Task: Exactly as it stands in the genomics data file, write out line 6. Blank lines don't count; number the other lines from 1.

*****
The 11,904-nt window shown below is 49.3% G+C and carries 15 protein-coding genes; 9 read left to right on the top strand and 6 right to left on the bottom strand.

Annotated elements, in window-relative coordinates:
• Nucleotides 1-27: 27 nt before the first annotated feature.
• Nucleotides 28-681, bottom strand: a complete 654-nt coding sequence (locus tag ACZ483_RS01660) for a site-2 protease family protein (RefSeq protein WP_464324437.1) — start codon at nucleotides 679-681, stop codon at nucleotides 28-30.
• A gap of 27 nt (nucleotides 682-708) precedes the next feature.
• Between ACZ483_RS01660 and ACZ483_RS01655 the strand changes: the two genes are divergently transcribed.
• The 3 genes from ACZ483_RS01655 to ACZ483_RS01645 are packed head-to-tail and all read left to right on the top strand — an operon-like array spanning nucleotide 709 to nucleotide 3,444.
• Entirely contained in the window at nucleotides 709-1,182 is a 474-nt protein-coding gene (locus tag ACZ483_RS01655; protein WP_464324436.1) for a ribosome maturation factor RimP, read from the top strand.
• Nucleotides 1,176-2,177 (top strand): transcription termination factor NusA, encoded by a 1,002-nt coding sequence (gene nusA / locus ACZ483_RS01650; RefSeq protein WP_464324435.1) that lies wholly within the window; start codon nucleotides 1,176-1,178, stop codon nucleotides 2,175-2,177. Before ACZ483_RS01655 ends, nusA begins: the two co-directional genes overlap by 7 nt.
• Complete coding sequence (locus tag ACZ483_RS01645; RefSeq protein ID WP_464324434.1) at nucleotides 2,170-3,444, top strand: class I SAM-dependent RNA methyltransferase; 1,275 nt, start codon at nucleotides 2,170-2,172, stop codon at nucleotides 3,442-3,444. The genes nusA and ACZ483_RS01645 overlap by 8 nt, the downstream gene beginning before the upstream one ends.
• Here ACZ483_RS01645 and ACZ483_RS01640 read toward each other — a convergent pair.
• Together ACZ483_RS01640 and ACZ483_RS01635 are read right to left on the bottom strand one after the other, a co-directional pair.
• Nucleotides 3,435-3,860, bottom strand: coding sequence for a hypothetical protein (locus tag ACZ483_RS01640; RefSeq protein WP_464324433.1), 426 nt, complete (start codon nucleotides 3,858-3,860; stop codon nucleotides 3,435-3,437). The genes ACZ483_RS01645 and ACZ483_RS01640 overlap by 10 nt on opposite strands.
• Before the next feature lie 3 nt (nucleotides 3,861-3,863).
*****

• Between ACZ483_RS01660 and ACZ483_RS01655 the strand changes: the two genes are divergently transcribed.